Every week, on her way to church, Sarah Melici would pass a tall, bronze statue of a woman named Dorothy Day sitting on a bench. Back then, that name didn't ring a bell, but it certainly piqued her interest.
Melici, who lives in Red Bank, N.J., began to read anything she could get her hands on about Day. She discovered the story of a woman who converted to Catholicism, then dedicated her life to helping the poor and homeless.
"I fell in love with her," Melici said. "What a fascinating woman."
For Melici, just reading about Day wasn't enough. She wanted to tell her story.
"I want (people) to know about her and to get her message, which is love," Melici said.
On Tuesday, she presented A Fool for Christ: A Story of Dorothy Day at Saint Leo University. More than 200 people filled the Abbey's pews for this one-woman show starring Melici. In it, she portrays Day's courageous journey.
The one-hour performance offers a message of faith and community service and explores some of the challenges Day faced.
When Day discovers she is pregnant, a boyfriend tries to persuade her to have an abortion. Later on, she gives birth out of wedlock.
Then, her conversion.
Day develops strong faith in God. She joins a Catholic church and sets out on a mission to help people.
"Please, God, show me how I can be of use," Day's character said.
Melici calls Day a hero, because she wasn't afraid to take a stand.
The play's title refers to one of Day's old sayings.
"Dorothy said we all have to be fools for Christ," Melici said. "To just live your life in a way that some people may think is foolish."
Day became a champion for the poor. She died in 1980 at age 83, and is best known for her work during the Catholic Worker movement, as a champion for social justice.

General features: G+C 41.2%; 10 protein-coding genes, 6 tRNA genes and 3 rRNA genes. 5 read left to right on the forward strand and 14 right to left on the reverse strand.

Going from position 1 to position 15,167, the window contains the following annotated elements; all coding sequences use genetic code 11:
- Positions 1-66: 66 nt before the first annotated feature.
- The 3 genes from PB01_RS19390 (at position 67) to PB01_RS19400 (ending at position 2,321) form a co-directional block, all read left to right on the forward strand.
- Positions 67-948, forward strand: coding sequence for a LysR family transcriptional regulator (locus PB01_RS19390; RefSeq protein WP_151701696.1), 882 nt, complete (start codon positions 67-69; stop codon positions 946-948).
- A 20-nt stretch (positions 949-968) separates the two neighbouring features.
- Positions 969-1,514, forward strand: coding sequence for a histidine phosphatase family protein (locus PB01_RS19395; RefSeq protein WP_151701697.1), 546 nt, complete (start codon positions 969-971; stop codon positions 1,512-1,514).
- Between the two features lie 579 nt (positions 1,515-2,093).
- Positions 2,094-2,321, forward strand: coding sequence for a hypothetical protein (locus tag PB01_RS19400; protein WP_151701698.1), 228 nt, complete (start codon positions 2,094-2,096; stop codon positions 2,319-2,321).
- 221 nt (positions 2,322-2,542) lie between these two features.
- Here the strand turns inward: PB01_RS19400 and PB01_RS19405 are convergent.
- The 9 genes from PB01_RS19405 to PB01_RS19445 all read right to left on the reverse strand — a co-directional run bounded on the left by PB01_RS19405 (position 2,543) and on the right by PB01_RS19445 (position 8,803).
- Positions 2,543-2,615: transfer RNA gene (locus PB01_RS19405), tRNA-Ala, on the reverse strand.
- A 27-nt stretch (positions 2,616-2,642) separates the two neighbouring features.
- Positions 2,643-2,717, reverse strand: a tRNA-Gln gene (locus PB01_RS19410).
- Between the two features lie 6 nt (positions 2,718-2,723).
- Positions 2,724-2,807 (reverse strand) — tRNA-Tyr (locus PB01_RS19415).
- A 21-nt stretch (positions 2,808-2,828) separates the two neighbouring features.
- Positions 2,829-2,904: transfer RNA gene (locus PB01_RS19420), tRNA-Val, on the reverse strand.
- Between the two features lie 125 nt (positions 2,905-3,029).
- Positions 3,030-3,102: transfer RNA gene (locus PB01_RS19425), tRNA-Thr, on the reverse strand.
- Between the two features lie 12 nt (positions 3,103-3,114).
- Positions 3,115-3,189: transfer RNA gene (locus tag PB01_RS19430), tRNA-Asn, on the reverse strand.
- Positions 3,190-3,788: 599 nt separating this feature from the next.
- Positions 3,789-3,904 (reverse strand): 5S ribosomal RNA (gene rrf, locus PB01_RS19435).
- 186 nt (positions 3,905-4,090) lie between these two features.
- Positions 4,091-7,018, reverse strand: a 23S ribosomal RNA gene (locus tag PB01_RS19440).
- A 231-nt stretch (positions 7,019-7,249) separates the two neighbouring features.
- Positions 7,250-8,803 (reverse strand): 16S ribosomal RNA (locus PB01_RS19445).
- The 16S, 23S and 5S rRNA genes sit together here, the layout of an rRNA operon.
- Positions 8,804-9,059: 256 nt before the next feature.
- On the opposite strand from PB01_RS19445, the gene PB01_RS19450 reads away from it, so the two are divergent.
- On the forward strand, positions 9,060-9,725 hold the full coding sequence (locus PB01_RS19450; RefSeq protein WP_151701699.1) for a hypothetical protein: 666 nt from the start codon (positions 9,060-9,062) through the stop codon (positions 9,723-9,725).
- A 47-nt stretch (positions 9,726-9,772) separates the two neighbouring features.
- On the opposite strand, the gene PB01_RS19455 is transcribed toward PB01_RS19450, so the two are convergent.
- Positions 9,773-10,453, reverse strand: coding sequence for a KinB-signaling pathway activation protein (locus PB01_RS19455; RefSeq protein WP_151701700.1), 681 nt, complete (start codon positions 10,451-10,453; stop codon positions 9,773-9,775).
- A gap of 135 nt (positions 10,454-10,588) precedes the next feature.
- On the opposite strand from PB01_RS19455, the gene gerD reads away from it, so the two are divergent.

"Christ was born in poverty," Day says in the play. "He died in poverty, and we must never forget his greatest commandment to love one another."
The real Day was fearless.
Melici portrays Day, at age 75, ending up behind bars for picketing in support of farm workers. She carries a cardboard sign that reads: "Don't eat grapes."
Day's character shows no remorse.
Melici trades her brunette curls for a short, silver wig and wears a dowdy, green prison getup.
She takes on the roles of more than a dozen characters, but no costume changes are needed.
Using gestures or a different voice, she morphs into other characters. She plays Day's boyfriends, her daughter, a nun with a thick Irish accent and a business partner.
Melici, a grandmother of 12, won't reveal her age but credits decades of experience as a theater actor in helping her prepare for the performance.
She wears many hats.
Fool for Christ is a collaborative effort by playwright Donald Yonker and Melici, who also served as producer. Since 1998, she has traveled across the United States and Canada spreading the word about Day. She gives 20-25 performances a year at universities, churches, prisons and retreats. Previously, Melici played the title role in a regional theater version of Driving Miss Daisy. She made an appearance on the TV show Law and Order and Woody Allen's Stardust Memories, Melici says.
Day's legacy lives on.
"She was a genuine person," said Father Michael Cooper of Dorothy Day. "She wasn't trying to be a star. She inspires other people."
Bud and Ann Grieshop of San Antonio enjoyed the performance.
"It's very enlightening," said Ann Grieshop. "I had always heard about her. I was impressed by her courage and standing by her principles."